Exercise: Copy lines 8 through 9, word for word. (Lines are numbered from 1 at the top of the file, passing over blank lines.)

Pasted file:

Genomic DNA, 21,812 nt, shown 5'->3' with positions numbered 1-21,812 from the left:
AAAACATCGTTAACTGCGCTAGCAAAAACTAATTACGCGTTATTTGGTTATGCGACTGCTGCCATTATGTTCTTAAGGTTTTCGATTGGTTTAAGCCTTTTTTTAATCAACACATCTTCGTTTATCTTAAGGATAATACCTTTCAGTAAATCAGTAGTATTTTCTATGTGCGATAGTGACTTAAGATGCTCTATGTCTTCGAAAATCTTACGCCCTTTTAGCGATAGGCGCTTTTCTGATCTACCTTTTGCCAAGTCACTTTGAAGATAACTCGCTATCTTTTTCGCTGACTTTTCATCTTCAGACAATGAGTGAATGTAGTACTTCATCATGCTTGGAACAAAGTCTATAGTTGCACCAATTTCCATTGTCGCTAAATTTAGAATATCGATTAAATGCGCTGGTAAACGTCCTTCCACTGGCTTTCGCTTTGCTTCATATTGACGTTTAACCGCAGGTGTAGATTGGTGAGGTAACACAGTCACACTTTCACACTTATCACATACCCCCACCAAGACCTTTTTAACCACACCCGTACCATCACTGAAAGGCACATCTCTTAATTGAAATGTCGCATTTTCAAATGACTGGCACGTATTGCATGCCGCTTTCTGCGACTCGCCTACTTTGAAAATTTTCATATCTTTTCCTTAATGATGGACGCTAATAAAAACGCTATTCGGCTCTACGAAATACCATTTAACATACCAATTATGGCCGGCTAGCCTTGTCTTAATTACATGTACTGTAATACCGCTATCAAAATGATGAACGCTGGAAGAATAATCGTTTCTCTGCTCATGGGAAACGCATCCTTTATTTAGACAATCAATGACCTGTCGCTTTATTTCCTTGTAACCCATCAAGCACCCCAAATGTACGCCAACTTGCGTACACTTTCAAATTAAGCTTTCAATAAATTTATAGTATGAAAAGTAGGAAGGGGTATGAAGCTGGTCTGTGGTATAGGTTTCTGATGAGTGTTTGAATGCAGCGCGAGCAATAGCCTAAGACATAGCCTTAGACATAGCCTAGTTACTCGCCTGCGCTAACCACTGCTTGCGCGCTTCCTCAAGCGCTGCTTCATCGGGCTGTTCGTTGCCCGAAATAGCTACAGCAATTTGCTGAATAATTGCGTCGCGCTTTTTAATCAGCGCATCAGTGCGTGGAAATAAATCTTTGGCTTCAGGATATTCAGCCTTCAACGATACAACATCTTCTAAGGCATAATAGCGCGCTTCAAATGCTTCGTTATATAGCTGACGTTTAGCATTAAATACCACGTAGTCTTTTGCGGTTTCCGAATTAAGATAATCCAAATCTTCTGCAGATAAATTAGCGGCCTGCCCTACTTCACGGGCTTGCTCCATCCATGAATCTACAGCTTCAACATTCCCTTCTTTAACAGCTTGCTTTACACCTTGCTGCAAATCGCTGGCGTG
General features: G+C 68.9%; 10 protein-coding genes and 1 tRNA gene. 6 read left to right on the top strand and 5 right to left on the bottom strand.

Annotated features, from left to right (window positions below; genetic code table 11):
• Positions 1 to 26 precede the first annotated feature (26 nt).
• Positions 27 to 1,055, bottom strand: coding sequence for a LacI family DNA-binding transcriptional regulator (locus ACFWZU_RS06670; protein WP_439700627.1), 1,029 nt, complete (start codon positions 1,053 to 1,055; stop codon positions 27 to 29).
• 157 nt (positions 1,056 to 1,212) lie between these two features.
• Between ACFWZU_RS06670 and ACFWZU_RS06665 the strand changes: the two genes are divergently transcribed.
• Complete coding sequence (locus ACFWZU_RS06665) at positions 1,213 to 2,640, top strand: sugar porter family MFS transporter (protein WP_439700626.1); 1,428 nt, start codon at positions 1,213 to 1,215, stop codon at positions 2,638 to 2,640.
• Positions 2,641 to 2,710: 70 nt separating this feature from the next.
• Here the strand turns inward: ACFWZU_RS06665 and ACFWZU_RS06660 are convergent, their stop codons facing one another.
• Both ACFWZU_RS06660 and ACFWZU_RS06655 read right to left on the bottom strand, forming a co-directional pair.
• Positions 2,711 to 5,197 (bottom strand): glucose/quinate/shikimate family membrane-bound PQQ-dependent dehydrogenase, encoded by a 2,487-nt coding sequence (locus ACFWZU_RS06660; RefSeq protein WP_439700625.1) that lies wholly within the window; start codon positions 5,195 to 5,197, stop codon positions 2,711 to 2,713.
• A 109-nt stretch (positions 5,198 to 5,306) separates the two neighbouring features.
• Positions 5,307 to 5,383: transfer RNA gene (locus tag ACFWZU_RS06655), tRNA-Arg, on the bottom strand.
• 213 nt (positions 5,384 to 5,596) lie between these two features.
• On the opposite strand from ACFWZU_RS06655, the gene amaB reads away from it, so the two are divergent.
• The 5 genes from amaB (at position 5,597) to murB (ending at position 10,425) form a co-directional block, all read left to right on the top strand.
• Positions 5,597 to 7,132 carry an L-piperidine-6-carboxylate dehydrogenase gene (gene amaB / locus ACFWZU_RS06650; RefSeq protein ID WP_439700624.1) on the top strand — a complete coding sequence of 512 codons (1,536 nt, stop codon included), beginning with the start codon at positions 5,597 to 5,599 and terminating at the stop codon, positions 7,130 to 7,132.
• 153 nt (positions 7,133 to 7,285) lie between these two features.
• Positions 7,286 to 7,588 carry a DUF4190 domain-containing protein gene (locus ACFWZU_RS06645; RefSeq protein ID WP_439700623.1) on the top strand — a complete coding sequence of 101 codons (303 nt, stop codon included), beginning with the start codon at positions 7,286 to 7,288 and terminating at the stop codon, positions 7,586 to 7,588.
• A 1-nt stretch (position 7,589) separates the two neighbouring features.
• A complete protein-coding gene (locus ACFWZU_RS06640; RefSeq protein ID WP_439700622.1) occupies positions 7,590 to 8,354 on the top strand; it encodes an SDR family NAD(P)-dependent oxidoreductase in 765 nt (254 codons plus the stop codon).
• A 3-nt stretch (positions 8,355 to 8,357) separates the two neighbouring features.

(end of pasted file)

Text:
• Between ACFWZU_RS06670 and ACFWZU_RS06665 the strand changes: the two genes are divergently transcribed.
• Complete coding sequence (locus ACFWZU_RS06665) at positions 1,213 to 2,640, top strand: sugar porter family MFS transporter (protein WP_439700626.1); 1,428 nt, start codon at positions 1,213 to 1,215, stop codon at positions 2,638 to 2,640.